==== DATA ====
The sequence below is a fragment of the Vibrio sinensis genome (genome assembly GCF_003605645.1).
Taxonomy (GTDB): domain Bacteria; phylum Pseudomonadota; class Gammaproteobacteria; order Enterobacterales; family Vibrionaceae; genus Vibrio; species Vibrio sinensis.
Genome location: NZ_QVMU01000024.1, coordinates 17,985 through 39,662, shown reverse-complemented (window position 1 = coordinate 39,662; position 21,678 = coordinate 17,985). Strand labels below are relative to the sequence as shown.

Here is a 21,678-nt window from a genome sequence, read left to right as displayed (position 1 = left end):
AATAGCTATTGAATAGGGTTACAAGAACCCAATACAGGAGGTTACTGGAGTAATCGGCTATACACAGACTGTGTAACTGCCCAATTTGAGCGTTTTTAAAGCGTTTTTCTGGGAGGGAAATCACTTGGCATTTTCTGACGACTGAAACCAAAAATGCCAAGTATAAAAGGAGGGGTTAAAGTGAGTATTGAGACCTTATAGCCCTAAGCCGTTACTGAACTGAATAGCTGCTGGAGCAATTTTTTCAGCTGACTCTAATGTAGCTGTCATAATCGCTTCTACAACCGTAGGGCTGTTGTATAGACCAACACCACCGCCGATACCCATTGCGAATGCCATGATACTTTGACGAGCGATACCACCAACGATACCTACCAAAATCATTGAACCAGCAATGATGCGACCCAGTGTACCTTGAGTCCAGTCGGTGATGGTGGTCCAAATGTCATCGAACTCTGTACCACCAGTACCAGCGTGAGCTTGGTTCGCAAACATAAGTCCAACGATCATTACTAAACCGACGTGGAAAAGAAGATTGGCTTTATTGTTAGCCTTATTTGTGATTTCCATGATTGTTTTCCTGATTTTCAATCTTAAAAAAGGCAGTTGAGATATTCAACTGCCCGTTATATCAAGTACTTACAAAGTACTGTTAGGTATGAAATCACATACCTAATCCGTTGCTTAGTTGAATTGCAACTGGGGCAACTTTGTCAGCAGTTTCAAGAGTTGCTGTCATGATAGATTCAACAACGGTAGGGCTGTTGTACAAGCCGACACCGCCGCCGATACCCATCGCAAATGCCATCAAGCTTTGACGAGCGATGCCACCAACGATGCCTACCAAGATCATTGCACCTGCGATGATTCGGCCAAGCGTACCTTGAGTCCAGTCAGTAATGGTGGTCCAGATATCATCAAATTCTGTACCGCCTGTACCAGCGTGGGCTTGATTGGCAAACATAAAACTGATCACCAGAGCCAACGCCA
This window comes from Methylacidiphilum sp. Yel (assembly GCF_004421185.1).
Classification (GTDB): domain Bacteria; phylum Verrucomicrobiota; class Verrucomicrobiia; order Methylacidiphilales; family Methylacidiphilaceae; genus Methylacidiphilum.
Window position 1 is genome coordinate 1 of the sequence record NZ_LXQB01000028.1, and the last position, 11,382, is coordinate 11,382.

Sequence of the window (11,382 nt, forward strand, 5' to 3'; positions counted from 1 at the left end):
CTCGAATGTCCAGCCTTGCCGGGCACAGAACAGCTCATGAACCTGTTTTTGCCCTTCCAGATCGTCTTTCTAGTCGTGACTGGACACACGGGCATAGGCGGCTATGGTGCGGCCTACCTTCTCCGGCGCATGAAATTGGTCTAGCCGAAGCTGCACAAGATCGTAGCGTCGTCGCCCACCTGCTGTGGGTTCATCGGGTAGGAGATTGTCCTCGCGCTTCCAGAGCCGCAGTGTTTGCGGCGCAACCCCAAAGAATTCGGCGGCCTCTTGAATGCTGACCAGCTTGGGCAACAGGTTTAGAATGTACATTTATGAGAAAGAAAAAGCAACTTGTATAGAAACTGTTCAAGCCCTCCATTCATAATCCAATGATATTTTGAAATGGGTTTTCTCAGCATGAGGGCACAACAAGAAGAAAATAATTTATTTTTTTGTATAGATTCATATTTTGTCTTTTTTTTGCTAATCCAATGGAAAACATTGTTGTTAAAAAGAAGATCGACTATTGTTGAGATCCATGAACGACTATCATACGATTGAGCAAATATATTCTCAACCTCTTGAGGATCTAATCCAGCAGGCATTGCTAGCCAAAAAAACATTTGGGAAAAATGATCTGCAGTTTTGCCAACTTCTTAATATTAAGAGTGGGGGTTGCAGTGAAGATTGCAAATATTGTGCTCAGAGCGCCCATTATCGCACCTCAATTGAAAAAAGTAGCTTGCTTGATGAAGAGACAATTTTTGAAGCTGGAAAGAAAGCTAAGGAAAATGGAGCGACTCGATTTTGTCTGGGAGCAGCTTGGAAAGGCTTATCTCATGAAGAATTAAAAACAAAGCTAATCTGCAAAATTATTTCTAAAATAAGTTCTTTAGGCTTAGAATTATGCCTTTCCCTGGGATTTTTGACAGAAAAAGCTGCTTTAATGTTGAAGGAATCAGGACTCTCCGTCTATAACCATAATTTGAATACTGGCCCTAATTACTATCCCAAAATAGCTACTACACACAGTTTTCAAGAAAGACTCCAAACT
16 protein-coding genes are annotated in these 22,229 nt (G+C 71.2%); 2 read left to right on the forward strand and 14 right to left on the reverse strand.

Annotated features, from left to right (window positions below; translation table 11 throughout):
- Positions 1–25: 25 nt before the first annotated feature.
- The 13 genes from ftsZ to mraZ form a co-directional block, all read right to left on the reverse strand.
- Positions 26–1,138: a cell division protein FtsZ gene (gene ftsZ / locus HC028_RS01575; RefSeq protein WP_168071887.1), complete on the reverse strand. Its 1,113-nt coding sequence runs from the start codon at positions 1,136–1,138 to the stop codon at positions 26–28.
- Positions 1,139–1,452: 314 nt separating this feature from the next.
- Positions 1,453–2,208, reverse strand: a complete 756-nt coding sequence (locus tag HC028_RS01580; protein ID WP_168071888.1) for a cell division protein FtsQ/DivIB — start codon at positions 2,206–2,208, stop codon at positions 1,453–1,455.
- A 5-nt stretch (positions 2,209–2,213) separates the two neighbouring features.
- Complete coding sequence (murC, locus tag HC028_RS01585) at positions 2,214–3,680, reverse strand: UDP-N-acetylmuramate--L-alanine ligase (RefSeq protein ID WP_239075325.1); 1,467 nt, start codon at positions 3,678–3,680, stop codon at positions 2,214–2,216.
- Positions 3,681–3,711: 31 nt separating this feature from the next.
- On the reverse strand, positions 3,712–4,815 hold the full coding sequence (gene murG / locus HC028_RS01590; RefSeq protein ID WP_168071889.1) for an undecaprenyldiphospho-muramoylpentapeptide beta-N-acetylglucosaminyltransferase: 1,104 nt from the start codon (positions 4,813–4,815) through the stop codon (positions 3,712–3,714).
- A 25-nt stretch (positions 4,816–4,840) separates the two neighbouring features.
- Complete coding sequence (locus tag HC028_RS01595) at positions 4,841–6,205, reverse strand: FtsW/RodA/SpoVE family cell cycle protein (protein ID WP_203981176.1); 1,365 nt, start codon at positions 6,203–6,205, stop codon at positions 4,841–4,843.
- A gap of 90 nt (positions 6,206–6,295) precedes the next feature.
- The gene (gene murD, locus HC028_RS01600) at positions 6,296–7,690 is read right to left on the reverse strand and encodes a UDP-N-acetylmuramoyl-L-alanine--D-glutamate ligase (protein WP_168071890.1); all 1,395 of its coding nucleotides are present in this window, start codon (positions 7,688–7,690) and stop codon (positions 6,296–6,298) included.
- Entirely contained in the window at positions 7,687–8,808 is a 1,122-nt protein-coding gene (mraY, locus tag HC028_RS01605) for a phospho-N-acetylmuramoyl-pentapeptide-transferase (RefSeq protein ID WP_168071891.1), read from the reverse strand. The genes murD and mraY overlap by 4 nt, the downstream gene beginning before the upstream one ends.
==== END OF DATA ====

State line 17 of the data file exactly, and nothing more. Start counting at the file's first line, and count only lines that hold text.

- Positions 1,453–2,208, reverse strand: a complete 756-nt coding sequence (locus tag HC028_RS01580; protein ID WP_168071888.1) for a cell division protein FtsQ/DivIB — start codon at positions 2,206–2,208, stop codon at positions 1,453–1,455.